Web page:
Reviews

Book list
From Booklist, Copyright © American Library Association. Used with permission.

Ages 4^-8. Based on a true incident in the life of the famous writer Tomas Rivera, the son of migrant workers, this picture book captures an elemental American experience: the uprooted child who finds a home in the library.


School Library Journal
(c) Copyright 2010. Library Journals LLC, a wholly owned subsidiary of Media Source, Inc. No redistribution permitted.

Gr 2-4‘Tomás Rivera, who at his death in 1984 was the Chancellor of the University of California at Riverside, grew up in a migrant family. Here, Mora tells the fictionalized story of one summer in his childhood during which his love of books and reading is fostered by a librarian in Iowa, who takes him under her wing while his family works the harvest. She introduces him to stories about dinosaurs, horses, and American Indians and allows him to take books home where he shares them with his parents, grandfather, and brother. When it is time for the family to return to Texas, she gives Tomás the greatest gift of all‘a book of his own to keep. Colón's earthy, sun-warmed colors, textured with swirling lines, add life to this biographical fragment and help portray Tomás's reading adventures in appealing ways. Stack this up with Sarah Stewart and David Small's The Library (Farrar, 1995) and Suzanne Williams and Steven Kellogg's Library Lil (Dial, 1997) to demonstrate the impact librarians can have on youngsters.‘Barbara Elleman, Marquette University, Milwaukee, WI (c) Copyright 2010. Library Journals LLC, a wholly owned subsidiary of Media Source, Inc. No redistribution permitted.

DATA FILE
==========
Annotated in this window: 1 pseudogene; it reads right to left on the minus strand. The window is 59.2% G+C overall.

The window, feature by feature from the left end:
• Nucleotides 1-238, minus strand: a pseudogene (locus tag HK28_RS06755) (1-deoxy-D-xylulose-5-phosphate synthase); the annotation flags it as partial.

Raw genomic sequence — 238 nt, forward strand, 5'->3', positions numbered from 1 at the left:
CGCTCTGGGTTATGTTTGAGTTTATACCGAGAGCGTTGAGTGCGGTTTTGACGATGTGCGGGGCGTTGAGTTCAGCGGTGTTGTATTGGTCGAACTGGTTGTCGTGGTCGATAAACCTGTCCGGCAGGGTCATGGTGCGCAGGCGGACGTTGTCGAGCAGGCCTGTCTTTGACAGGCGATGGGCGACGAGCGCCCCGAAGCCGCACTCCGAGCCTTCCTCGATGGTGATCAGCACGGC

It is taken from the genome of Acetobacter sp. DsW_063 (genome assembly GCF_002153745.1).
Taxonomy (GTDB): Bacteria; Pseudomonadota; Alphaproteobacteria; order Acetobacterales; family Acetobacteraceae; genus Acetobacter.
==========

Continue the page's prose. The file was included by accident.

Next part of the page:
Book list
From Booklist, Copyright © American Library Association. Used with permission.

Ages 4^-8. From the immigrant slums of New York City to the fields of California, it's an elemental American experience: the uprooted child who finds a home in the library. Mora's story is based on a true incident in the life of the famous writer Tomas Rivera, the son of migrant workers who became an education leader and university president. Far from his home in Texas, the small boy is working with his family picking corn in Iowa. Inspired by the Spanish stories his grandfather (Papa Grande) tells, Tomas goes to the library to find more stories. The librarian welcomes him into the cool, quiet reading room and gives him books in English that he reads to himself and to his family. He teaches her some Spanish words. Then, as in so many migrant stories, the boy must leave the home he has found. He has a new, sad word for her, "adios. It means goodbye." Colon's beautiful scratchboard illustrations, in his textured, glowingly colored, rhythmic style, capture the warmth and the dreams that the boy finds in the world of books. The pictures are upbeat; little stress is shown; even in the fields, the kids could be playing kick ball or listening to stories. Perhaps the most moving picture is that of the child outside the library door, his face pressed against the pane. In contrast is the peaceful space he finds inside, where he is free to imagine dinosaurs and wild adventure. --Hazel Rochman